18. Yes, in DC there are several neighborhoods with large, older houses with 4-5 bedrooms, one person per room. I know friends in Petworth/Georgia Avenue area who lived in group homes with 4 or so roommates. Sometimes you find people getting quite creative with turning a study or living room into a bedroom as well to cut down the cost of total rent per person. In these houses everyone has their own room- the houses just have more bedrooms (and likely in less upscale neighborhods) so rent is lower per person. My friends living in 4-5 person homes each have their own bedrooms and pay anywhere from $600-800 per month including utilities. I do not think you will find anyone who is interested in sharing a bedroom, unless it is with a significant other.
  19. SAIS2013, thanks for taking the time to share a thorough, thoughtful response! I have one additional question-- Something that appeals to me about the Georgetown curriculum is the opportunity to take very practical policy courses at GPPI to complement the more theoretical courses in MSFS and Government. (Some may disagree with me that SFS is theoretical, but I think in comparison to public policy classes, most IR courses are.) The GWU curriculum too contains a number of management and policymaking classes that seem more practical than IR/theory courses My perusing through the course listings on ISIS suggest to me that outside the economics curriculum, SAIS tends to be more IR/theoretical with few public policy/technical classes (aside from a few that give preference to MIPP candidates). This makes sense, as SAIS is an International Affairs school, not a public policy school. I just want to better understand the nature of the classes I would be taking versus what I would take at Georgetown. Would you agree or disagree with my understanding of the curriculum?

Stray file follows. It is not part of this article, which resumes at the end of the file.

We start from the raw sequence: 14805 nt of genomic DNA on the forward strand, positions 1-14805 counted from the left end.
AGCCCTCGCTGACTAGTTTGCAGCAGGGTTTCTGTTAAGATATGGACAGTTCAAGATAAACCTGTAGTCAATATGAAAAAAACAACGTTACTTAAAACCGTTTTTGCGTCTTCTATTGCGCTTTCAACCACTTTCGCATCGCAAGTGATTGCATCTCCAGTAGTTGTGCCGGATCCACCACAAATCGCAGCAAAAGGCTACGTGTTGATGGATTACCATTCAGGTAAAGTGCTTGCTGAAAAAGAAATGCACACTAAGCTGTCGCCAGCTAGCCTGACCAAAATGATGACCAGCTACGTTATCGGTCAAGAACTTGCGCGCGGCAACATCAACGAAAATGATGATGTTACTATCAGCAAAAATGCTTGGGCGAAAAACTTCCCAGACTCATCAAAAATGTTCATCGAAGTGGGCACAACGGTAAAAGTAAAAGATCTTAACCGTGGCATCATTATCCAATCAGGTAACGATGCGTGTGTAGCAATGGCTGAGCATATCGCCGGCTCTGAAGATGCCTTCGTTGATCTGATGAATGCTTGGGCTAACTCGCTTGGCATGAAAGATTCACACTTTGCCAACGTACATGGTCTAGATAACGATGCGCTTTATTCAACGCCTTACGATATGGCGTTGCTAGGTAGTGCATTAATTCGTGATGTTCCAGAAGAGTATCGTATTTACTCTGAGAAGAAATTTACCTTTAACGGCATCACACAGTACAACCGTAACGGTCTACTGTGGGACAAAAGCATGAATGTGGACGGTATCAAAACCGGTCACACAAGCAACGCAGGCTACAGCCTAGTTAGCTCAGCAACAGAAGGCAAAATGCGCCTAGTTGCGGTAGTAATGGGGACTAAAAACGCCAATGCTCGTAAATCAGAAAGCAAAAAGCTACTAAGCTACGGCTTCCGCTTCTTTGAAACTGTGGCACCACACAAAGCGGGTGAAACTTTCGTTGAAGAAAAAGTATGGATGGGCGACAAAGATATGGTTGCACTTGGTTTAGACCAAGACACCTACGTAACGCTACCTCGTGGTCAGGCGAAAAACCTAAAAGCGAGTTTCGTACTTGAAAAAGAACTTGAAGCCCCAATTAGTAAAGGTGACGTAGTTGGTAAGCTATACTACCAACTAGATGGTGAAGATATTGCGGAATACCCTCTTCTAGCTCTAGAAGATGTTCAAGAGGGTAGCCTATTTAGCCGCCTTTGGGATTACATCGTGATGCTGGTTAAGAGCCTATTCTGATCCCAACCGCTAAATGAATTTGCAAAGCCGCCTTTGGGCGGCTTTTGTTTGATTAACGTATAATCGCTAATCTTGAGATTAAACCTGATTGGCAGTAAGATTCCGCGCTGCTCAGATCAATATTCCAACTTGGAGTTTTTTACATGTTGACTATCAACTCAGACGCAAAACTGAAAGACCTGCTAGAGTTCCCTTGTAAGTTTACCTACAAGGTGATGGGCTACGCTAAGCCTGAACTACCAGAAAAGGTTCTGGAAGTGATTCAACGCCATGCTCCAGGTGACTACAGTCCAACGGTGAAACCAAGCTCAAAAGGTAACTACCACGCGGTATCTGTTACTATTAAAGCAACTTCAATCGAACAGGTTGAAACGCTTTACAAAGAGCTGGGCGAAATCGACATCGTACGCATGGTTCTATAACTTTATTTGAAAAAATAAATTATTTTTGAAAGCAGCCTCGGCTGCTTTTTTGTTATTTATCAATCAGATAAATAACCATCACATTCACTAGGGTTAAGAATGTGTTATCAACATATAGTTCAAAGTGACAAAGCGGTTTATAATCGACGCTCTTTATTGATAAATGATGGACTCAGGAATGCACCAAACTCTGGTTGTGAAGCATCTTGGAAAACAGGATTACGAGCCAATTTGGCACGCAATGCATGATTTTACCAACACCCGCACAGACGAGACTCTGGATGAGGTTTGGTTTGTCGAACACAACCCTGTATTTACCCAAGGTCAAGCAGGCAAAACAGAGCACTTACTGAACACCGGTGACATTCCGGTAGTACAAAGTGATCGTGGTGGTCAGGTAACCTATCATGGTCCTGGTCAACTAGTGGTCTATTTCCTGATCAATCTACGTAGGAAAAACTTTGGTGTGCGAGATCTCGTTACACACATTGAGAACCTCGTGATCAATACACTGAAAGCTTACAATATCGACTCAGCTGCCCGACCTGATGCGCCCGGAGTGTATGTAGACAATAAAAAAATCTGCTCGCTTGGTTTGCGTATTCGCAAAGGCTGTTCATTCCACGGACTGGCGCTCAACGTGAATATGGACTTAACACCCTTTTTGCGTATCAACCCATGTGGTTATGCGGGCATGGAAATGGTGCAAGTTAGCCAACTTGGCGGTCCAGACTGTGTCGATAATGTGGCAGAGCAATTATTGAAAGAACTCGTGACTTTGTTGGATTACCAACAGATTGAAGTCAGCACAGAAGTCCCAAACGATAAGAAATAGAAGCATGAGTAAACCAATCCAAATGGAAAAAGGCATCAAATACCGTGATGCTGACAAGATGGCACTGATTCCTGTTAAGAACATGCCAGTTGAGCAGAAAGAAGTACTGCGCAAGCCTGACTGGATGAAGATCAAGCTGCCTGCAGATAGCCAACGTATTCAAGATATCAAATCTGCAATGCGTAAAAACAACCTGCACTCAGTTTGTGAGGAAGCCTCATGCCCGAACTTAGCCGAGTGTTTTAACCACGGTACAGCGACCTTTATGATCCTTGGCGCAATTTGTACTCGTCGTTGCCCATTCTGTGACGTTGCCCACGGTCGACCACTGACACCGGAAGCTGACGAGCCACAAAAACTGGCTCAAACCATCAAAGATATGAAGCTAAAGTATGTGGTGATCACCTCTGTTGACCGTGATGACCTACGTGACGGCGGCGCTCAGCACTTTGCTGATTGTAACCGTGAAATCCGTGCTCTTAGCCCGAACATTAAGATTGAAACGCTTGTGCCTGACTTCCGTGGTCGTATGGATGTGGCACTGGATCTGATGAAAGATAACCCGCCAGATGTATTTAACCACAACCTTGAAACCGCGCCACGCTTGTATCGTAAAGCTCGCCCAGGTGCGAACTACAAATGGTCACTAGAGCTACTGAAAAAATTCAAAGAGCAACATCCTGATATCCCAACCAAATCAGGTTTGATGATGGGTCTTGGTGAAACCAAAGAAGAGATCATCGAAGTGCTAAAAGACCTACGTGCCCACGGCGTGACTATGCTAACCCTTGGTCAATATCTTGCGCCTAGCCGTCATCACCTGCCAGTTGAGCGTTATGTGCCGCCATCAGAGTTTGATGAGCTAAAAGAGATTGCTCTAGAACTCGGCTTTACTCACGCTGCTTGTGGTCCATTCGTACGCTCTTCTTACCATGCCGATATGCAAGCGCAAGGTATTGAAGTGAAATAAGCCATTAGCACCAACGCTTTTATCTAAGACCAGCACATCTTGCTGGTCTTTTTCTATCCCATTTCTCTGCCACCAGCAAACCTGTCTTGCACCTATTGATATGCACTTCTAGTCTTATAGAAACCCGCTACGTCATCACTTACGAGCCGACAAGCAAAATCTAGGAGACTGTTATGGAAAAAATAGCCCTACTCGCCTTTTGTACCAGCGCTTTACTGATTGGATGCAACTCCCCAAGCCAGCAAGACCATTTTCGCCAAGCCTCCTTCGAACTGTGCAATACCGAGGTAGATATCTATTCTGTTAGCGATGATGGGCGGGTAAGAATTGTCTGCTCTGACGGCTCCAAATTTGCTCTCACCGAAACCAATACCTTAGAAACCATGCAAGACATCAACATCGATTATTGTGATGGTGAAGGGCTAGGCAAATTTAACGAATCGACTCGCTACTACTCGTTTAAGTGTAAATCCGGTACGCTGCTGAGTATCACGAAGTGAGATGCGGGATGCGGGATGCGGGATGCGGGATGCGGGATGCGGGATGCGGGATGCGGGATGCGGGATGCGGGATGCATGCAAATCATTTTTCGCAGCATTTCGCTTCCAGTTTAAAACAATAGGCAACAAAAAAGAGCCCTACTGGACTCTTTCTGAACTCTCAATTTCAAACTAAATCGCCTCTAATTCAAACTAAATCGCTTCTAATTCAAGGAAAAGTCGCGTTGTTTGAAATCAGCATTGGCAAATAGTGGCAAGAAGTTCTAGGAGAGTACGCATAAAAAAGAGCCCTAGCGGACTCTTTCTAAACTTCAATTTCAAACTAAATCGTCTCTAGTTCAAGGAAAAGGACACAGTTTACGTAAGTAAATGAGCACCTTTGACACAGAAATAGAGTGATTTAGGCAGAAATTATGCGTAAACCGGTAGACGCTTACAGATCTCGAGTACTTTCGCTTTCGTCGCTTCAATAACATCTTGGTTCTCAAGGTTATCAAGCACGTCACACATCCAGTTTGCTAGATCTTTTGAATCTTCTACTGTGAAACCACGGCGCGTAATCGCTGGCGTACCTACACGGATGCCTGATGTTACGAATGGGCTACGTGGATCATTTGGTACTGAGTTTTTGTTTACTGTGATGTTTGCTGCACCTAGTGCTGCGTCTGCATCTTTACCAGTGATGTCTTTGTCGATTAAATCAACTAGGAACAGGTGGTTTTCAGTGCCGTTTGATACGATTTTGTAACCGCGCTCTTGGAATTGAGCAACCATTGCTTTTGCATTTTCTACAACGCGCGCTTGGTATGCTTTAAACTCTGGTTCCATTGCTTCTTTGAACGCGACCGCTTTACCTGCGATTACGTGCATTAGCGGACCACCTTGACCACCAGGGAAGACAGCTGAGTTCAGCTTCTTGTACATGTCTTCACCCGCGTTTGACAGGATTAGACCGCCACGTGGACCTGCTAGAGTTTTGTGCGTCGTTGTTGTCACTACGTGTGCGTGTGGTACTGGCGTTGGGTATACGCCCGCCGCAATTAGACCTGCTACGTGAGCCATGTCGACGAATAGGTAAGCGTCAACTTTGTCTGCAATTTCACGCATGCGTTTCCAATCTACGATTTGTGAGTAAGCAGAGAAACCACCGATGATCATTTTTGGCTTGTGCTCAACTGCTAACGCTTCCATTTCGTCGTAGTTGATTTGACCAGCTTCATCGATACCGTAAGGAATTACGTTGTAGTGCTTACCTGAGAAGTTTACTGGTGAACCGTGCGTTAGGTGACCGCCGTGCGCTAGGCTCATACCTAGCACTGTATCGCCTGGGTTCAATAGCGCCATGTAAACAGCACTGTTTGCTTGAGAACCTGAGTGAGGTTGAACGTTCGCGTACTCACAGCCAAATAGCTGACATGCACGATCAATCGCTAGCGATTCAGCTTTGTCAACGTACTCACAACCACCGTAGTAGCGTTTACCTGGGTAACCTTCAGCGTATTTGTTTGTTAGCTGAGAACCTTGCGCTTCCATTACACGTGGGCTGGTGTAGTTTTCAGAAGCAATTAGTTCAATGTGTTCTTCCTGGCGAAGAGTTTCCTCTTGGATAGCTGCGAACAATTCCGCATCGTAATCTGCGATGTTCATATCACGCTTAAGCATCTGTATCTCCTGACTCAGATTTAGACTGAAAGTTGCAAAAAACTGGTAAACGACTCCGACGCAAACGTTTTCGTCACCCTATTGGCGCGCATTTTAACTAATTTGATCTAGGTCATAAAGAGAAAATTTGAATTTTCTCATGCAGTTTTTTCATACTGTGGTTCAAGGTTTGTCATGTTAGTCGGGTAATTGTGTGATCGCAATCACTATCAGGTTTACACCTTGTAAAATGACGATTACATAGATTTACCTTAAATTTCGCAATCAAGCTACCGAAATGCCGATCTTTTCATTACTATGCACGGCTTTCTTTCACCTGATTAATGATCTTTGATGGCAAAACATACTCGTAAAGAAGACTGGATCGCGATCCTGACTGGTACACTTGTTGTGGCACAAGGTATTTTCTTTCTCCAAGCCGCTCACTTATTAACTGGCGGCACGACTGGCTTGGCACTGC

20. I have posted this on another thread, but I disagree that you can't do $700/month with roommates. I lived with 2 roommates in Cap Hill/H Street and paid $700/month (without utilities) for a huge house. I have many friends who lived around Petworth/Georgia Avenue/Columbia Heights/NY Ave, etc who live in group homes and pay $700 or less per month. It is definitely possible to pay under $700, but you will sacrifice either a) proximity to a Metro station or proximity to a more-traveled on line (such as Blue or Red) living in a quieter house with few roommates (I have heard of people paying $600/month and living with 3-4 other people) and/or d) upscale/safer neighborhood. I never minded living in the more "dodgy" parts of Capitol Hill, but I did try to ride my bike or take the bus home if I was heading back late at night. Many areas of DC, regardless of how "nice" they are, carry some risk for females walking alone at night. Minimizing the distance to your nearest bus stand, Metro stop, etc are ways to reduce this risk and give you an option for late-night home travel. disitingrate, are you looking at literally sharing bedrooms with other people (4 people in a 2BR apartment)? I doubt you will find others willing to do that. Personally, I HATE switching Metro lines. Living on the same line that I work/go to school on is very important for quality of life, I think. I would rather have a 40 minute metro commute on one line than have to switch lines. It's much easier for three reasons. First, I prefer to sit down and read/listen to a podcast for an extended period of time rather than hop on one train for 10 minutes, get off, switch platforms, wait, and get on another for 10 minutes. Second, track work on metros in DC is common, and relying on two lines to get to work increases your chance of getting caught in a delay, station closure, or other frustration. Third, the metro runs only every 10-20 minutes late at night. It's incredibly frustrating to wait on a platform for 15 minutes for your train, only to have to switch stations a few minutes later and possibly wait another 10 or so minutes. Just my thoughts MYRNIST, I agree with a previous poster that anywhere near a metro station is going to be geared more towards younger professionals. Family/suburban neighborhoods usually have cars and single-family homes, whereas apartment complexes are crowded around Metro stations. If you live in Rosslyn you actually may be able to walk to Foggy Bottom, which I think would be terrific. For those of you looking at NoVa, remember that taxes in Virginia are different (I believe higher?) than those in DC- just something to consider when you're looking at cost.